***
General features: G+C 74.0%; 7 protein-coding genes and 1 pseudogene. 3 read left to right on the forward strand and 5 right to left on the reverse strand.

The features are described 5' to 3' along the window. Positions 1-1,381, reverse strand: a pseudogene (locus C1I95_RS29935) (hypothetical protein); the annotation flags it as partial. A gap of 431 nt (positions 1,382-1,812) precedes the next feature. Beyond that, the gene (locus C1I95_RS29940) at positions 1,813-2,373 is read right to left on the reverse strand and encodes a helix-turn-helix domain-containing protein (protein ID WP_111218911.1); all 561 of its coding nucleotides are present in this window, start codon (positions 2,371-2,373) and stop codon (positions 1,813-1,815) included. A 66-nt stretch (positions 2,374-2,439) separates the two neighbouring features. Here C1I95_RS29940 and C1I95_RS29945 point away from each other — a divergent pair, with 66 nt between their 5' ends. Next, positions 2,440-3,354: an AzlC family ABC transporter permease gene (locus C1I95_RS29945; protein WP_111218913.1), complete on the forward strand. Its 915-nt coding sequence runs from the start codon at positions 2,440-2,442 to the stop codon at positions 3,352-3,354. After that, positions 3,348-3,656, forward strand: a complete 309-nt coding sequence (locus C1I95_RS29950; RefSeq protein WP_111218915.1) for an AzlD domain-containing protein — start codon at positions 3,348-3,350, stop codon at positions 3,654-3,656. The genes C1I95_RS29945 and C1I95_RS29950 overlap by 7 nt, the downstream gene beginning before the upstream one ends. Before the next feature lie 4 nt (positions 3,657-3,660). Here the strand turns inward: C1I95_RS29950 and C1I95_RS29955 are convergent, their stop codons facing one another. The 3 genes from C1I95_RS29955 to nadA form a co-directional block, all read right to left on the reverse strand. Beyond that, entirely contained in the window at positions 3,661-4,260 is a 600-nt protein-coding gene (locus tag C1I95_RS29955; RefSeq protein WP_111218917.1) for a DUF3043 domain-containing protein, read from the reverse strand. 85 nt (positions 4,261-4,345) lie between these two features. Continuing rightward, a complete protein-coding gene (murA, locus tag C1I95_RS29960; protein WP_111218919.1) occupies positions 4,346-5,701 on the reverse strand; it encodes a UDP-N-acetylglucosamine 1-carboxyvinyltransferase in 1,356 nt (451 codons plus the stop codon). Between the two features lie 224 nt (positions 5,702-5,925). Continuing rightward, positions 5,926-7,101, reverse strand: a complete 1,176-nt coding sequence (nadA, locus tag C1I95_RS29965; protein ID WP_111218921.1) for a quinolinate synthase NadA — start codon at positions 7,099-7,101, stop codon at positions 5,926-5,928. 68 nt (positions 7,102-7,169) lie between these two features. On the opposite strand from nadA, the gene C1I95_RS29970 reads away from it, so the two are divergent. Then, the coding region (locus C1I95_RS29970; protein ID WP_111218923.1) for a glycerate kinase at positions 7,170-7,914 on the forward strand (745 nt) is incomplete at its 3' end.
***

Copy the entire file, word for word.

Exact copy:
General features: G+C 74.0%; 7 protein-coding genes and 1 pseudogene. 3 read left to right on the forward strand and 5 right to left on the reverse strand.

The features are described 5' to 3' along the window. Positions 1-1,381, reverse strand: a pseudogene (locus C1I95_RS29935) (hypothetical protein); the annotation flags it as partial. A gap of 431 nt (positions 1,382-1,812) precedes the next feature. Beyond that, the gene (locus C1I95_RS29940) at positions 1,813-2,373 is read right to left on the reverse strand and encodes a helix-turn-helix domain-containing protein (protein ID WP_111218911.1); all 561 of its coding nucleotides are present in this window, start codon (positions 2,371-2,373) and stop codon (positions 1,813-1,815) included. A 66-nt stretch (positions 2,374-2,439) separates the two neighbouring features. Here C1I95_RS29940 and C1I95_RS29945 point away from each other — a divergent pair, with 66 nt between their 5' ends. Next, positions 2,440-3,354: an AzlC family ABC transporter permease gene (locus C1I95_RS29945; protein WP_111218913.1), complete on the forward strand. Its 915-nt coding sequence runs from the start codon at positions 2,440-2,442 to the stop codon at positions 3,352-3,354. After that, positions 3,348-3,656, forward strand: a complete 309-nt coding sequence (locus C1I95_RS29950; RefSeq protein WP_111218915.1) for an AzlD domain-containing protein — start codon at positions 3,348-3,350, stop codon at positions 3,654-3,656. The genes C1I95_RS29945 and C1I95_RS29950 overlap by 7 nt, the downstream gene beginning before the upstream one ends. Before the next feature lie 4 nt (positions 3,657-3,660). Here the strand turns inward: C1I95_RS29950 and C1I95_RS29955 are convergent, their stop codons facing one another. The 3 genes from C1I95_RS29955 to nadA form a co-directional block, all read right to left on the reverse strand. Beyond that, entirely contained in the window at positions 3,661-4,260 is a 600-nt protein-coding gene (locus tag C1I95_RS29955; RefSeq protein WP_111218917.1) for a DUF3043 domain-containing protein, read from the reverse strand. 85 nt (positions 4,261-4,345) lie between these two features. Continuing rightward, a complete protein-coding gene (murA, locus tag C1I95_RS29960; protein WP_111218919.1) occupies positions 4,346-5,701 on the reverse strand; it encodes a UDP-N-acetylglucosamine 1-carboxyvinyltransferase in 1,356 nt (451 codons plus the stop codon). Between the two features lie 224 nt (positions 5,702-5,925). Continuing rightward, positions 5,926-7,101, reverse strand: a complete 1,176-nt coding sequence (nadA, locus tag C1I95_RS29965; protein ID WP_111218921.1) for a quinolinate synthase NadA — start codon at positions 7,099-7,101, stop codon at positions 5,926-5,928. 68 nt (positions 7,102-7,169) lie between these two features. On the opposite strand from nadA, the gene C1I95_RS29970 reads away from it, so the two are divergent. Then, the coding region (locus C1I95_RS29970; protein ID WP_111218923.1) for a glycerate kinase at positions 7,170-7,914 on the forward strand (745 nt) is incomplete at its 3' end.